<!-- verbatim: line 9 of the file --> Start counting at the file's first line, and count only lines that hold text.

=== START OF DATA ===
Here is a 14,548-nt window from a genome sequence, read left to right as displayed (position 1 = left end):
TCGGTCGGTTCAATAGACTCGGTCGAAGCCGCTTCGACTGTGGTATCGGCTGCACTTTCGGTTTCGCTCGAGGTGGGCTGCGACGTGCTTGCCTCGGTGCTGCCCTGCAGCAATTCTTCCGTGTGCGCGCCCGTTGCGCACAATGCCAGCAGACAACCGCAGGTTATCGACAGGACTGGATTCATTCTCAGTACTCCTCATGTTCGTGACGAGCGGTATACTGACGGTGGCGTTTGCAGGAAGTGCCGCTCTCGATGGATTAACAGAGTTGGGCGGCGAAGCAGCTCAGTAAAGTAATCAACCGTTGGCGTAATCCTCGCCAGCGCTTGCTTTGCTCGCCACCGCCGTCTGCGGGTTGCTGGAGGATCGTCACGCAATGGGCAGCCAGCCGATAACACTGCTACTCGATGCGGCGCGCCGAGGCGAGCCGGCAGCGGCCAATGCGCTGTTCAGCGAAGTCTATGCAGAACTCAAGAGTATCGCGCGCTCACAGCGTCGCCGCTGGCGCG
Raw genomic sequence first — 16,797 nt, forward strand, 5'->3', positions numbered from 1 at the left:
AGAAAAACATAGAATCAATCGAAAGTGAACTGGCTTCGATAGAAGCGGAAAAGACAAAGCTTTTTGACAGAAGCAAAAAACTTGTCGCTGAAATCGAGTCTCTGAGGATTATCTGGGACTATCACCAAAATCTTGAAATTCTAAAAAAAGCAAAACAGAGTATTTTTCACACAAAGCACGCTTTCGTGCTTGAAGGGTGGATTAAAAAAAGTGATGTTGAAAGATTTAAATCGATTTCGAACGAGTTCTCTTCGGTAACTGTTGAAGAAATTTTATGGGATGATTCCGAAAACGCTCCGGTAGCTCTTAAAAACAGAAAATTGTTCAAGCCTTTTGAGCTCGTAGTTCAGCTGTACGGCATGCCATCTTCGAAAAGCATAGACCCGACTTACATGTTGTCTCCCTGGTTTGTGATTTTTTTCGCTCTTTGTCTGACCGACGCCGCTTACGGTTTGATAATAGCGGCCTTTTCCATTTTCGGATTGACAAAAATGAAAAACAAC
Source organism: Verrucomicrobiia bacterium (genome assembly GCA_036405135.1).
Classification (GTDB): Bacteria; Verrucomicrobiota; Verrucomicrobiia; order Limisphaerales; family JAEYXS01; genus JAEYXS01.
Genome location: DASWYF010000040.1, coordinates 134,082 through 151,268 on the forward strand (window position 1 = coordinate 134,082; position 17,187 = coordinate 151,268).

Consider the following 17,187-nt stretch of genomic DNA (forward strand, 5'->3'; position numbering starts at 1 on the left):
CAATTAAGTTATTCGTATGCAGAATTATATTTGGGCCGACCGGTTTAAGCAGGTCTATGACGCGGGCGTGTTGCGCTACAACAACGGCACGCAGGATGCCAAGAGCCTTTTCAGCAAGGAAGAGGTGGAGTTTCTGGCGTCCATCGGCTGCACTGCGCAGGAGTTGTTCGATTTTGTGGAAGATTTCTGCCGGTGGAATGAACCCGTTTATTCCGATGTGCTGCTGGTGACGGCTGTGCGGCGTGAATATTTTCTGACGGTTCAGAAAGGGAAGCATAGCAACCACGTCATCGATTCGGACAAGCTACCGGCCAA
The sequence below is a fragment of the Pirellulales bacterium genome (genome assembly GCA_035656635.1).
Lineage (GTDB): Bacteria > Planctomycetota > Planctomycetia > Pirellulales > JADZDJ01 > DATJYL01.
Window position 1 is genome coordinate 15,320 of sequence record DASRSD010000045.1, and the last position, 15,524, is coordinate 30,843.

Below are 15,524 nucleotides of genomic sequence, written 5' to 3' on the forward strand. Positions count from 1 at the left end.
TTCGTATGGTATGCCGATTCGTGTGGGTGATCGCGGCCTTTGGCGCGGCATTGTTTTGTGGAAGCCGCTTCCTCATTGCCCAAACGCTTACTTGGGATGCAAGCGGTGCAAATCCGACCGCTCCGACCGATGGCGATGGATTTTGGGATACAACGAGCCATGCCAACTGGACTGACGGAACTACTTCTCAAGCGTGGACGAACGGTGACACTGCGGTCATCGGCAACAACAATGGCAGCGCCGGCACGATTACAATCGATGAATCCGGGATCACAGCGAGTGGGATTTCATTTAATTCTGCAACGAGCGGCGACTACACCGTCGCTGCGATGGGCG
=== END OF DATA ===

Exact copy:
CAATTAAGTTATTCGTATGCAGAATTATATTTGGGCCGACCGGTTTAAGCAGGTCTATGACGCGGGCGTGTTGCGCTACAACAACGGCACGCAGGATGCCAAGAGCCTTTTCAGCAAGGAAGAGGTGGAGTTTCTGGCGTCCATCGGCTGCACTGCGCAGGAGTTGTTCGATTTTGTGGAAGATTTCTGCCGGTGGAATGAACCCGTTTATTCCGATGTGCTGCTGGTGACGGCTGTGCGGCGTGAATATTTTCTGACGGTTCAGAAAGGGAAGCATAGCAACCACGTCATCGATTCGGACAAGCTACCGGCCAA